Reading on the internet's shadows

or how independent magazines are the sun we need

Lydia Davis says there are two types of reading. On one hand, the text becomes invisible, and our attention is only attached to the story. We read, as one who is carried away by a narrative that flows smoothly in our brains. In the words of Lydia Davis, one gets the feeling that "fiction has more reality than I do."

On the other, we are mindful readers - eager to learn, critic, and expand our minds. We read aware of the text, we take notes and try to understand how the author thinks. Instead of getting lost in a narrative that ins’t ours, we study every word, every choice.

As an editor, when I read independent magazines, I realized that I do both types of reading. First, I let myself get lost in articles, essays, and interviews, only to, in a page flip, be awakened by a different layout or a curious highlight that forces me to zoom out and regain the consciousness of the printed media I have in hand. Then I start to think about what I like in a magazine. Is it their tone? The eye-catching design? Or is it the touch of the paper? Maybe I like the magazine as a whole, as a curated selection of pieces. Still thinking about my own magazine and how I can improve it, I start to read again.

In the shadow of Internet distractions, it is with these fragmented publications in mind that I exercise my way of thinking. What can I say, sunny days request kaleidoscopic readings.

💾 Memory Lane

“I know who I was when I got up this morning, but I think I must have been changed several times since then” - Lewis Carroll, Alice in Wonderland

Falling into a rabbit hole was unthinkable for a human, at least until 1865 - the year Lewis Carroll made Alice fall into a den and get lost in an unknown world. On the Internet, the expression Rabbit Hole has become a metaphor for the moments when we stumble, figuratively, into information holes that spice our curiosity and feed our obsessions. It was only this week that I let myself be carried away by this train of thought, but Kathryn Schulz has already summed it up brilliantly in the article "The Rabbit-Hole Rabbit Hole" - a reflection about the skeins that we unfold on the Internet.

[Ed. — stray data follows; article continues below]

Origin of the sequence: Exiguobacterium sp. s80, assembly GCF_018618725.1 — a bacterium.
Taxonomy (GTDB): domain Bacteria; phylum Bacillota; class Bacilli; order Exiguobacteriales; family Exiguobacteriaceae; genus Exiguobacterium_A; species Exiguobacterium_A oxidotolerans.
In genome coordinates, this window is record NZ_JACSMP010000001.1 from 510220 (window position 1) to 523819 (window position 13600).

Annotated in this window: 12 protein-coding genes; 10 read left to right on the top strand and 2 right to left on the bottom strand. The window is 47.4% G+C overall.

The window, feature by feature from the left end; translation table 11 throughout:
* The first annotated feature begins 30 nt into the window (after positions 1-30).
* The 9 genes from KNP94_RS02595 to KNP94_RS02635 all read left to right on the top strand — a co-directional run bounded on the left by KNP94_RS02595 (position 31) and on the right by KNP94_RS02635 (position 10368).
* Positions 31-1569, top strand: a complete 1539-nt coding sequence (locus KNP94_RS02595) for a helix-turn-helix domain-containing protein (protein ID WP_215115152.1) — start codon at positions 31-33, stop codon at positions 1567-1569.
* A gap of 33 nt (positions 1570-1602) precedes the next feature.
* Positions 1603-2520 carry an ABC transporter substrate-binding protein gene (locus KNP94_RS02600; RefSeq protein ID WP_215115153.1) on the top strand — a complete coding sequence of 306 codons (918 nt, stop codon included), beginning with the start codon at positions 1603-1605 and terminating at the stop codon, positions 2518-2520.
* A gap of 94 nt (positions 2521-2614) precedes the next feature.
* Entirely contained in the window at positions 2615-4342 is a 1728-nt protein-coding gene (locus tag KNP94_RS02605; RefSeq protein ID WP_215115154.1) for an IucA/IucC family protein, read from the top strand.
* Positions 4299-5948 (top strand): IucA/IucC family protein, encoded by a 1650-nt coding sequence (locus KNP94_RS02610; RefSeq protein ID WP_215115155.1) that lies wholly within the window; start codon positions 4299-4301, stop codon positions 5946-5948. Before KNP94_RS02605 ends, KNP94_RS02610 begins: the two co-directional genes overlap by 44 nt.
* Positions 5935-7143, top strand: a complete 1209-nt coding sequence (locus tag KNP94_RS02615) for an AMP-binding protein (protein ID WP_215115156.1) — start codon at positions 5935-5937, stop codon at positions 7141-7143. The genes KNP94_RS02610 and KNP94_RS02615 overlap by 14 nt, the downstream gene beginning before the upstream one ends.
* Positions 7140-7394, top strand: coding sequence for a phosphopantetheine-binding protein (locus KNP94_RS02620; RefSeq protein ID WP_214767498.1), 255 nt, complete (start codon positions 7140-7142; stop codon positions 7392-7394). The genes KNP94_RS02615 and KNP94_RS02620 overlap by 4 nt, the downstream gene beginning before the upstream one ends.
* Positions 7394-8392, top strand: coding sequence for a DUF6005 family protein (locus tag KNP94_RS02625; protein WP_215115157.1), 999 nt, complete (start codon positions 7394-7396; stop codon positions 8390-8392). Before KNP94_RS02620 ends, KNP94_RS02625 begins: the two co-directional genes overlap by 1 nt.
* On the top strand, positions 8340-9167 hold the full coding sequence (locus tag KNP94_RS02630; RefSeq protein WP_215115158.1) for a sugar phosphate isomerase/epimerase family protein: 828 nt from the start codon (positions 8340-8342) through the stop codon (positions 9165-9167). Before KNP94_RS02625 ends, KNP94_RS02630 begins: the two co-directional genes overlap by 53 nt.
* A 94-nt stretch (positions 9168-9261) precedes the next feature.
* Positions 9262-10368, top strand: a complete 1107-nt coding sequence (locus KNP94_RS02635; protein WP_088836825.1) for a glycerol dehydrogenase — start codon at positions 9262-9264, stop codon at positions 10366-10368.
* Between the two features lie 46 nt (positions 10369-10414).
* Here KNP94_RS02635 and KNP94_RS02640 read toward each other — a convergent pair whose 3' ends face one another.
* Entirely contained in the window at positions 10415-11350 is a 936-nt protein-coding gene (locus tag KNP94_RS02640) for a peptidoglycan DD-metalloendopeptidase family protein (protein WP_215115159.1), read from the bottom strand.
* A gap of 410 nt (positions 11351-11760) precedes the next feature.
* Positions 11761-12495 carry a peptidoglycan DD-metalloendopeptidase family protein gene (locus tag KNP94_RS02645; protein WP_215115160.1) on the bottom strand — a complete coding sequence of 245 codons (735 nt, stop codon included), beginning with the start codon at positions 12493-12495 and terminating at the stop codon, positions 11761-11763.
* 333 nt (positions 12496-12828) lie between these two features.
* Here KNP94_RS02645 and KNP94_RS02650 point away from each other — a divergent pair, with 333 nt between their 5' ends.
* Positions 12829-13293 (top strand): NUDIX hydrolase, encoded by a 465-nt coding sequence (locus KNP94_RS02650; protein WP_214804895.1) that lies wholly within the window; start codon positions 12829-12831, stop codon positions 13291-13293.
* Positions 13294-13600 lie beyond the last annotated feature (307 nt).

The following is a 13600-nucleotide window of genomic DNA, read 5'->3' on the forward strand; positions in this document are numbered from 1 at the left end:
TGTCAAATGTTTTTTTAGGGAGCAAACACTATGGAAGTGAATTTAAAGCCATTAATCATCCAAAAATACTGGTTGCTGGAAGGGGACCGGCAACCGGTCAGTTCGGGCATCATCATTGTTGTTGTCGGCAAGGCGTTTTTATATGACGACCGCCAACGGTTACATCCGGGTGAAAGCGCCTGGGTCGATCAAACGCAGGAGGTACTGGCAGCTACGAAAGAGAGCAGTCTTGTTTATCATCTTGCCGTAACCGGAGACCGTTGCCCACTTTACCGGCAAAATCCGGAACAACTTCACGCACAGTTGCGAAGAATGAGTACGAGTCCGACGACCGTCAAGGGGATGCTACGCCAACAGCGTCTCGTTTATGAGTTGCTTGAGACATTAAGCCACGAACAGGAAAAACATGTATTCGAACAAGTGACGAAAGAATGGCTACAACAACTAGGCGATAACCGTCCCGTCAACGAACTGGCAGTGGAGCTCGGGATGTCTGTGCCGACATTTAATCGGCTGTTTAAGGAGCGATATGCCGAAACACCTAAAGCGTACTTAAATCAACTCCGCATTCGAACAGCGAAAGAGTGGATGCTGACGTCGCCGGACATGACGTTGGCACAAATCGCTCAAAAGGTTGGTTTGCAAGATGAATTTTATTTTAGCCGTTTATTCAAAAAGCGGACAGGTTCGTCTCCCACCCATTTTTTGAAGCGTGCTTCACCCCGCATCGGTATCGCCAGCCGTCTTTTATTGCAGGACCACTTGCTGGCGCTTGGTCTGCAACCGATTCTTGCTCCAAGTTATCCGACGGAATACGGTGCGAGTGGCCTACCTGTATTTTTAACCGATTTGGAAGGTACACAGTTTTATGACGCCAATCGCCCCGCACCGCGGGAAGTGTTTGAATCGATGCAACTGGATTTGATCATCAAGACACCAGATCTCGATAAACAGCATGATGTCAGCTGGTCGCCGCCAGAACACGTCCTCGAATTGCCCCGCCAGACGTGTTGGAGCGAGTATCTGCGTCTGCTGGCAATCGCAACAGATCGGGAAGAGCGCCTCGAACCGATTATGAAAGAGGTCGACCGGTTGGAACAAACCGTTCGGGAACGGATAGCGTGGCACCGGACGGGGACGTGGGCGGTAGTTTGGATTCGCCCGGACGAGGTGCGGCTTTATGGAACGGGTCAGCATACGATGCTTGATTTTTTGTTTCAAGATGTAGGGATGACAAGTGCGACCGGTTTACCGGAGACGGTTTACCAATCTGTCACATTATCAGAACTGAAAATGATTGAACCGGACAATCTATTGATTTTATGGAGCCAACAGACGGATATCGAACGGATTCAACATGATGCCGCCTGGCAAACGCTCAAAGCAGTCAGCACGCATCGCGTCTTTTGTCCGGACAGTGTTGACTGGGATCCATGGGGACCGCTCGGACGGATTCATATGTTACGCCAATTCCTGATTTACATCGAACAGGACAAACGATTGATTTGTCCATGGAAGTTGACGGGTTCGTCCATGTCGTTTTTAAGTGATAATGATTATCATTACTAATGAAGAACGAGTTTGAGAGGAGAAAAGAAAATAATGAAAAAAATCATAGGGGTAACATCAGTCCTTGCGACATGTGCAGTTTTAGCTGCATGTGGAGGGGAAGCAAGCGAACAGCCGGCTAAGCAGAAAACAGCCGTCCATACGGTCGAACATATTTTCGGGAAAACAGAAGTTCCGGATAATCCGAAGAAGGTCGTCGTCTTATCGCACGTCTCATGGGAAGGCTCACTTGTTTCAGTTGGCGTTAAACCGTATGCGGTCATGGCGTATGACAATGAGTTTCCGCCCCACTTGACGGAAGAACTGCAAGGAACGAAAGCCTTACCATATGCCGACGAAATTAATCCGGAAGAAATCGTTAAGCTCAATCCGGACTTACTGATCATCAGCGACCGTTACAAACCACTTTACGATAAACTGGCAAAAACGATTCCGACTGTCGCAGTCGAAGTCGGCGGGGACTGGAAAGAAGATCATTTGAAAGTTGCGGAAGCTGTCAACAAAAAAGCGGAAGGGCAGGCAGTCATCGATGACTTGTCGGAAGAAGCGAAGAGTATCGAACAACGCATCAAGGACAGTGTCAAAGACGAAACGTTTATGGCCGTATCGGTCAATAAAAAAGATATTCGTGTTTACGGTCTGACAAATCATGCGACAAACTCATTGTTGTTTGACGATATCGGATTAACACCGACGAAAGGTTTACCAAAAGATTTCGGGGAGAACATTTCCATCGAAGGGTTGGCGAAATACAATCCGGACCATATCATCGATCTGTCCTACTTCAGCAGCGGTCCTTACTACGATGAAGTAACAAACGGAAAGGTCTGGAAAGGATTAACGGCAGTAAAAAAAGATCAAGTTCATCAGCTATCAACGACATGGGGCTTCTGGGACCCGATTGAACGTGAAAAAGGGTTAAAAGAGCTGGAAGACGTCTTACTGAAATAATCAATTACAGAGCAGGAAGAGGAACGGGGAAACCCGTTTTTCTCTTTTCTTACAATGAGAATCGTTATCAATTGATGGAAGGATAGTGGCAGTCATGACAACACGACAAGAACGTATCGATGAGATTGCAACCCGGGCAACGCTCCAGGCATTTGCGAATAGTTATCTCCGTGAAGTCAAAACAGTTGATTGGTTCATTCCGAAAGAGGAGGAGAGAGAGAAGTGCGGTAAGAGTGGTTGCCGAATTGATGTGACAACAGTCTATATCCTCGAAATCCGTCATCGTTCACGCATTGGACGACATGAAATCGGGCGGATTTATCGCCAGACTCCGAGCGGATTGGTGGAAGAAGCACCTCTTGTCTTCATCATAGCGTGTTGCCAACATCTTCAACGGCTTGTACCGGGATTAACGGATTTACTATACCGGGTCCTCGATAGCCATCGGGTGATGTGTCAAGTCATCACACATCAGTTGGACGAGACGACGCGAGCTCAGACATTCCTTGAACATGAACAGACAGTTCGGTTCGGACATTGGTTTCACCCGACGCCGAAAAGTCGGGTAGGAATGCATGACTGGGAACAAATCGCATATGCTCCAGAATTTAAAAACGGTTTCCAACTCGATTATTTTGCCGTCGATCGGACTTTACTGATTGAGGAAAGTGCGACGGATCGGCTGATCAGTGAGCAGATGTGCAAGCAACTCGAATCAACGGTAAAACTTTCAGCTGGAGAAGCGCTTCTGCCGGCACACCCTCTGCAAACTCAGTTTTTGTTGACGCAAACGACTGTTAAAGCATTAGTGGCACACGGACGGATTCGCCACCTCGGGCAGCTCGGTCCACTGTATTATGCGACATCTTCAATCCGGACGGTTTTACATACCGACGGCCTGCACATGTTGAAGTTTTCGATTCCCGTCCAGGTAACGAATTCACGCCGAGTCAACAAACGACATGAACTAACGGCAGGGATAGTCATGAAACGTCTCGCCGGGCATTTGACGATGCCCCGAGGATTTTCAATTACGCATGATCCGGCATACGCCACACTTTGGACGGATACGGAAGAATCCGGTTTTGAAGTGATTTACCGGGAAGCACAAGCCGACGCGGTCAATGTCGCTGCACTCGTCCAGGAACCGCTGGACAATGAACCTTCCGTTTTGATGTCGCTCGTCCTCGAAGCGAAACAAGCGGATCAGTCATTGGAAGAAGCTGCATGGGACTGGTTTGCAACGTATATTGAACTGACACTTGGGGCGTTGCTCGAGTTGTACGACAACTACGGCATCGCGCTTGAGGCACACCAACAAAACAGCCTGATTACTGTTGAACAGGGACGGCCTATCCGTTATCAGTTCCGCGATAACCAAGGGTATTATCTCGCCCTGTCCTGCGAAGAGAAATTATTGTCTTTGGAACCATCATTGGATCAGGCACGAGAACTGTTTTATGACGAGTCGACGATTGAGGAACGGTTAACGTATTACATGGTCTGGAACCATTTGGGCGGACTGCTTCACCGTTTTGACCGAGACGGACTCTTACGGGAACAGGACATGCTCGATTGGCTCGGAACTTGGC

💻 Present Tense

“I think that ideas exist outside of ourselves. I think somewhere, we're all connected off in some very abstract land. But somewhere between there and here ideas exist.” - David Lynch

I have always been fond of clouds, but I only recently discovered that I could make this love affair official. The Cloud Appreciation Society aims to foster understanding and appreciation of clouds and has over 49,000 members worldwide from 120 different countries. They pledge to fight 'blue-sky thinking' because life would be dull if we had to look up at cloudless monotony day after day.

This week I also started watching Connected, a new Netflix docuseries, and found that my fascination with clouds was only beginning. In the fifth episode, science journalist Latif Nasser investigates the meteorological forecast's birth and its connection with the data we store in the cloud. On Twitter, I found out that the temporary water mountains we call clouds are enormous. I feel like I spent the whole week with my head in the clouds. 

🔍 Time will tell

“We made the buttons on the screen look so good you'll want to lick them” - Steve Jobs

Matt Webb is indignant. Its 2020 and screens not only did not adapt to the sun's variation but they did not have fluorescent yellow pixels yet. In his blog Interconnected, Webb writes about the last decade's expectations for the screens and how billions of smartphones manufactured annually are an offense to the imagination.

I should be able to run my thumb over my phone while it’s in my pocket and feel bumps for apps that want my attention. Touching an active element should feel rough. A scrollbar should slip. Imagine the accessibility gains. But honestly I don’t even care if it’s useful: 1.5 billion smartphone screens are manufactured every year. For that number, I expect bells. I expect whistles.

And today's question is:

🤔 Which magazines keep you company when the Internet goes to sleep?

Let’s share ideas, recommendations, and thoughts!

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Até já!

Inês 🌿

This is The Internet in a Telegram, a newsletter about mediums, messages, and humans, by me - Inês from Nevoazul Magazine. Twice a month, I'll be sharing content about how we communicate in the information age. I'll be orbiting around the expectations of the past, today's gratifications, and tomorrow's possibilities. The illustration above is from Pedro Codeço.